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Holidays can trigger loneliness

Voices of Religion

Posted: Friday, December 29, 2006

Pollsters say their research reveals that nearly half of us are troubled by periods of loneliness.

These melancholy moods may arrive for a number of reasons: living a long distance from people we love, distrust of others, divorce, a recent relocation or even the arrival of a holiday season that triggers memories of past family gatherings.

Perhaps you’re one of these lonely ones.

What can you do to lessen your loneliness?

Try reaching out to other lonely people.

A widow told me she had learned to cope with being alone by visiting people in nursing homes. There she shared her faith and gave words of encouragement to others unable to be out and about among their friends.

A husband and wife who are concerned about lonely people make regular visits to prisoners. Their love for these forgotten ones has made a difference in their own lives and added hope to those who often feel hopeless.

While the criminal justice system grinds along in dismay over what to do about repeat crime, these two and others who now work with them are witnessing the power of their concern for the lonely and the message of God’s love that they bring.

An entire pew at their church is now often occupied by former prison inmates; it’s called the “Miracle Pew.”

The one whose birthday is the reason for the season added a special dimension to ministering to lonely and hurting people, saying: “For I was hungry and you gave me food; I was thirsty and you gave me drink, I was a stranger and you took me in; I was naked and you clothed me; I was sick and you visited me, I was in prison and you came to me,” Matthew 25:35-36.

Knowing that his hearers might be confused by his words since they had not ministered to him in all these caring ways, he added: “Inasmuch as you did it to one of the least of these my brethren, you did it to me,” Matthew 25:40.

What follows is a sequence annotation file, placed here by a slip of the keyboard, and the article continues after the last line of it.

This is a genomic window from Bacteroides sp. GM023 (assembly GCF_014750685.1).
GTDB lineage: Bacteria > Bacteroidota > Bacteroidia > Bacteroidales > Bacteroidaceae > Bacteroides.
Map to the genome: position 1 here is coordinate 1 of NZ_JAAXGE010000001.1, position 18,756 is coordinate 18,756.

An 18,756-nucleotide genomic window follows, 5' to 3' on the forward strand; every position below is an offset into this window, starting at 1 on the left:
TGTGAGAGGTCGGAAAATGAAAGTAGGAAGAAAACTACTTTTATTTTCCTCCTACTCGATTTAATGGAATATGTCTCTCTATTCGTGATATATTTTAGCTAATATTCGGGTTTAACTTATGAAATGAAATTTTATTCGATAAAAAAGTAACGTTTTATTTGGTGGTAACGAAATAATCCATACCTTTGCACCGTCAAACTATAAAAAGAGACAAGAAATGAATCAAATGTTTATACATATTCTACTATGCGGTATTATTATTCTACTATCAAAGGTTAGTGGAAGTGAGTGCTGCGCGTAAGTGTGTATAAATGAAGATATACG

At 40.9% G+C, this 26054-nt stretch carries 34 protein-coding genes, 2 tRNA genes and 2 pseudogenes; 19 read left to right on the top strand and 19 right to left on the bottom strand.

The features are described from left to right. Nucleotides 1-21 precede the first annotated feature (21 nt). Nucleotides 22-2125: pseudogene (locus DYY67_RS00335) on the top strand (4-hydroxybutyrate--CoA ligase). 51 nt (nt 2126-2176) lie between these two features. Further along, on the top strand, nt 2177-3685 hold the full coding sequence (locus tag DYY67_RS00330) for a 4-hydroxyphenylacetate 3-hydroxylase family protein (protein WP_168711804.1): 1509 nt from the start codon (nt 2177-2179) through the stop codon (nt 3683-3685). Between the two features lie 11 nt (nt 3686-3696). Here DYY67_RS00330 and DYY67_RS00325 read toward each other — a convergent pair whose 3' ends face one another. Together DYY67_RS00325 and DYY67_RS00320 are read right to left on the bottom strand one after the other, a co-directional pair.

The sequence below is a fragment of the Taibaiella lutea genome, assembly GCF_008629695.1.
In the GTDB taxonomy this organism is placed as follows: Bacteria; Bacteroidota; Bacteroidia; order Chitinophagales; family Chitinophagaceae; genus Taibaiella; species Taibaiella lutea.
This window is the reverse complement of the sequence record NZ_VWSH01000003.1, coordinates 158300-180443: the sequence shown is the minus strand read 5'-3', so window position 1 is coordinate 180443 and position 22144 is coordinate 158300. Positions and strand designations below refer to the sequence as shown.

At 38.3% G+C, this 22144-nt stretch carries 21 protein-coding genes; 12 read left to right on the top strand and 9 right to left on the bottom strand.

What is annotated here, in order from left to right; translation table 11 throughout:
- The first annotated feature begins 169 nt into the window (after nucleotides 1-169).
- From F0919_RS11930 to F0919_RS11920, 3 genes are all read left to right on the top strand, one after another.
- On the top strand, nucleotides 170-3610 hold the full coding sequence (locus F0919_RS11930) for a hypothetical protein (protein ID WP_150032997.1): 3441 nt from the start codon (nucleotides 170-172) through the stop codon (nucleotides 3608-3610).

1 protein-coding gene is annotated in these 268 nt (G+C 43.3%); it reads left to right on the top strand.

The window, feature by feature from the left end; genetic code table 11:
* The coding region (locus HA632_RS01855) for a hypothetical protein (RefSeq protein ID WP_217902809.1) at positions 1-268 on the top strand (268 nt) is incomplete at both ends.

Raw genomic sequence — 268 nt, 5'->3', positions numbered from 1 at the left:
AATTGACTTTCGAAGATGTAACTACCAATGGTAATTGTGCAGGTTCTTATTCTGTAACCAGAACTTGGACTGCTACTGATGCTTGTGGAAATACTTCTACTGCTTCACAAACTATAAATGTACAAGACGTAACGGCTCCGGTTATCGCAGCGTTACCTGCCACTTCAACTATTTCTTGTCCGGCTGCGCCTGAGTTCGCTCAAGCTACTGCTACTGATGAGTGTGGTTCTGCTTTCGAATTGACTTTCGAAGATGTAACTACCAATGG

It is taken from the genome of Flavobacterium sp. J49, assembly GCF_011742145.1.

When these lonely times come to you, remember others are lonely too.

Somebody needs you.

Pick up your phone and call someone you’ve been neglecting.

Write a letter to one who is ill or has suffered a great loss and who may be wondering if anyone cares.

Invite a lonely person to attend the services of your church and offer to provide transportation so there will be no excuse for not accepting your invitation.

Change the focus of your thoughts from yourself to others.

Many churches and non-profit charitable organizations find themselves facing financial needs at this time of the year. You can have a part in their good work by making a generous contribution during the next few days, sharing your blessings with people in need and lifting the loads of others who are busy doing the same.

Seize the season to introduce a lonely person to your Lord. The one born in Bethlehem’s manger longs to take away your loneliness and that of all the lonely people you will ever meet.

“I will never leave you nor forsake you,” he said.

Rest on his promise and share it with others.

There’s no reason for you to feel lonely anymore.

Roger Campbell is an author, radio broadcaster and newspaper columnist from Waterford, Mich. He was a pastor for 22 years and has been a guest speaker in Alaska churches from Anchorage to Homer.



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